How to play The Hat Game:
Get 3 pieces of paper:
Paper 1 is for nouns.
Paper 2 is for verbs.
Paper 3 is for situations or settings.
Now use paper 1,2 and 3 to type out, or write down, examples of each thing.
For instance. A noun could be “table.” A verb could be “running,” and a situation or setting could be “trapped in a locked railway station.”
Write as many examples as you like.
When you’ve finished, cut out each example noun, verb and situation or setting so that they are on one strip of paper each.
Put them into piles of nouns, verbs and situations or settings.
Fold them over so you can’t see them. No peeking!
Here’s where the fun begins.
Pick one example from each pile.
Open them up and look. Then write as much as you can using each noun, verb and situation or setting.
You can write anything you like, but you must use each example.
Doing The Hat game is a really good way of getting words to flow, when you think the river has dried up.
It distracts the mind from The Block and frees up your creative juices to flow again.
Having fun is essential when you are writing – your readers sense it when words are dry and forced.
The Hat Game is great for reinstating that creative flow!
Let us know what tips you have for breaking The Block too!
© The Surbiton Writers Group 2015.
Baroness Gail Rebuck, pioneering chair of Penguin Random House and House of Lords peer talked about her career at Kingston University this afternoon.
The publisher, who counts titles such as Susie Orbach’s ‘Fat Is A Feminist Issue’ and the erotic novel ‘50 Shades of Grey’ on her list of successes, shared stories from the start of her career in the 1970s into the digital age.
From her humble beginnings in the “dark ages – I couldn’t type” and a pivotal job at Robert Nicholson Publications she was certain she wanted to be an editor.
From then onwards she carved out her niche. It was an error with the London map book Streetfinder that imposed the importance of making mistakes and also of “creating a culture of openness” to learn from them.
You are getting it right if “you make more right decisions than wrong ones,” she said.
In 1982 at a time when women were under-represented in the boardroom, Rebuck established Century Publishing with Anthony Cheetham. From an base with 1 phone to share they “were determined we’d publish a list that September and we did.”
Throughout the changes in the publishing industry she notes that a major shift happened “because of Waterstones. Their chain of over 100 meant that publishers had to get books out there in a different way.”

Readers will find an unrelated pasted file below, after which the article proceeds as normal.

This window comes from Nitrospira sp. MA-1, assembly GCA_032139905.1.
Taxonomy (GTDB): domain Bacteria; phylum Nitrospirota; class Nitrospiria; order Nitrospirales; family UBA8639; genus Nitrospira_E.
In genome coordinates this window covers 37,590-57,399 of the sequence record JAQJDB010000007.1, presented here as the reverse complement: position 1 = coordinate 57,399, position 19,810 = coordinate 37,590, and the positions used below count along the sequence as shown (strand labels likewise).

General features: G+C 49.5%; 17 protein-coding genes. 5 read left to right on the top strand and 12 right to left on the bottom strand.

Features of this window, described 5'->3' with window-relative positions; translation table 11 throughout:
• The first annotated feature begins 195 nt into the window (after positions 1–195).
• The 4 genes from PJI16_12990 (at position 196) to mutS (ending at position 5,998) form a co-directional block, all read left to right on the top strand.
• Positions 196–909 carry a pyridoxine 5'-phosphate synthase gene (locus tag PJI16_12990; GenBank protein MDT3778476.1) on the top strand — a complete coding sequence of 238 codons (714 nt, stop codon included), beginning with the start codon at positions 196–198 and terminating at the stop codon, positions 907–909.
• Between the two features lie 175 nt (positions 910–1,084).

More recently social media has influenced the success of ” ‘50 Shades Of Grey’ as well as Dan Brown – ‘The Da Vinci Code’ and John Green with ‘The Fault In Our Stars’”, she said.
Asked about breaking the glass ceiling and maintaining work life balance she said: “know about it, but don’t worry about it.”
“Express yourself – say what you think, don’t wait to be spoken to. If someone asks you a question, answer – make sure it’s a good answer. Don’t try and think about what that person wants to hear or you’ll never be noticed.”
Apt advice from the winner of the 2009 award for Business Woman of the Year.
When asked how to approach someone to publish work she offered this advice:
“You have to figure out who is the audience, what it’s like, why it is different, who you are, why you are the person to deliver it. “
“I think the best way to do it is via an agent,” she said, “they give lots of advice, pre-editing etcetera,” but if you are sending an unsolicited script “don’t do an email.”
“You have to get someone’s attention in the hundreds of submissions. Be professional, don’t send a script with marks on it, send a photo and a leader that will make you stand out.”
“Ultimately it’s down to the quality of the writing,” she said.
What of her future.
She was made a peer in October 2014 in and sits in the House of Lords. An experience she describes as “a maelstrom of ideas” and “bizarrely it works.”
She would like “more people representing the creative industries” there, she said.
She is also passionate about literacy and inspired by neurological research about reading. She is particularly engaged with promoting literacy for woman because of it’s empowering nature – it mediates against social exclusion in disadvantaged groups.
These interests were secured in her House of Lords maiden speech which centered on women, violence and social exclusion.
Perhaps her most personal comment of the talk was in answer to a question about strategies to keep calm:
“Look as if you aren’t panicking. Look as if you know what you are doing. Always come up with a solution,” she said.
Speaking with an ease, friendliness and equanimity, she personified her advice.
© Carrie Henderson / The Subiton Writer’s Group 2015
You can find the details of public lectures about creative writing at Kingston University here.